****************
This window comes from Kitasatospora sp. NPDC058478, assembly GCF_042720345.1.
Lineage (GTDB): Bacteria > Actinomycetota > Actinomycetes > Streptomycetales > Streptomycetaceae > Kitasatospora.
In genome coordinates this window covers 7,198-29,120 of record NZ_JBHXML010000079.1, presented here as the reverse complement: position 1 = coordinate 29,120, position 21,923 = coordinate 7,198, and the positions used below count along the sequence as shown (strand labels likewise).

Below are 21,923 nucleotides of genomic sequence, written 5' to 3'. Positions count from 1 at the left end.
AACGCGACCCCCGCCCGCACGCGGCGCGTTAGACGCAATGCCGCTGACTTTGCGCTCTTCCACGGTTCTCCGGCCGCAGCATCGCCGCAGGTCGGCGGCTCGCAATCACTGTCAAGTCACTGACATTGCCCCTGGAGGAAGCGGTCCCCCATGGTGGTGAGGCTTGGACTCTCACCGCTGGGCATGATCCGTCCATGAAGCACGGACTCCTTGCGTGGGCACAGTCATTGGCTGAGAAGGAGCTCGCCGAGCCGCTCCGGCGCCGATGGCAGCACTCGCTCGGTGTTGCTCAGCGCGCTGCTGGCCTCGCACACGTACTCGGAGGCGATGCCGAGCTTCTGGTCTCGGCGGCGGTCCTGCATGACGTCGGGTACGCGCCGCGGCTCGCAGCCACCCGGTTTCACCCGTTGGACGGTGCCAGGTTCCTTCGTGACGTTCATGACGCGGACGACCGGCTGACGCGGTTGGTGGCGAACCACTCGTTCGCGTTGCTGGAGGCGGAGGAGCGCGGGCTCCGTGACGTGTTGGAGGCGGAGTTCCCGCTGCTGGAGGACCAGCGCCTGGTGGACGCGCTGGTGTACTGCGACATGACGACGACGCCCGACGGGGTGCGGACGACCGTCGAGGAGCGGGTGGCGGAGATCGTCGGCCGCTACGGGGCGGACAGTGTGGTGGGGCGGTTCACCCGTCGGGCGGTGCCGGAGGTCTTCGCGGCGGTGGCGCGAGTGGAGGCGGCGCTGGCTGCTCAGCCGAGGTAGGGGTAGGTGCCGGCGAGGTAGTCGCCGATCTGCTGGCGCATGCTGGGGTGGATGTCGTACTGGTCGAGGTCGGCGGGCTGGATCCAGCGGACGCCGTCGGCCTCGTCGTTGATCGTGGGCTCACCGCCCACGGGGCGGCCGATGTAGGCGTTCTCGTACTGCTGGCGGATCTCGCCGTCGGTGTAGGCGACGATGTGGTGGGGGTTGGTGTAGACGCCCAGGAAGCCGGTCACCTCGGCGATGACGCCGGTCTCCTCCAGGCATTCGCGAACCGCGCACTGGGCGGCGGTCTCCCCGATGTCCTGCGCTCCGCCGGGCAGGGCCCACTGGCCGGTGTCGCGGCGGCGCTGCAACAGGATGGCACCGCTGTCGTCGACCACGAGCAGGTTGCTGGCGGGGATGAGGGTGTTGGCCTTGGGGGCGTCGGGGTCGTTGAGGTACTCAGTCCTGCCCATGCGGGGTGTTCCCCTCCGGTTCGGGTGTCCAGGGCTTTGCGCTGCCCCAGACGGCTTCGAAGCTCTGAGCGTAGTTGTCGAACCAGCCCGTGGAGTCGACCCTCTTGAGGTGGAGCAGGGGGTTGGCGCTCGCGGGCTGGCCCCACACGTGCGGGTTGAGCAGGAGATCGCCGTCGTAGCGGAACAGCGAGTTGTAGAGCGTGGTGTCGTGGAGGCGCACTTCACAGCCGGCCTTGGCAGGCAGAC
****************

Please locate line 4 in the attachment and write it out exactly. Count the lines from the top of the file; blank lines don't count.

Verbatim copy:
Below are 21,923 nucleotides of genomic sequence, written 5' to 3'. Positions count from 1 at the left end.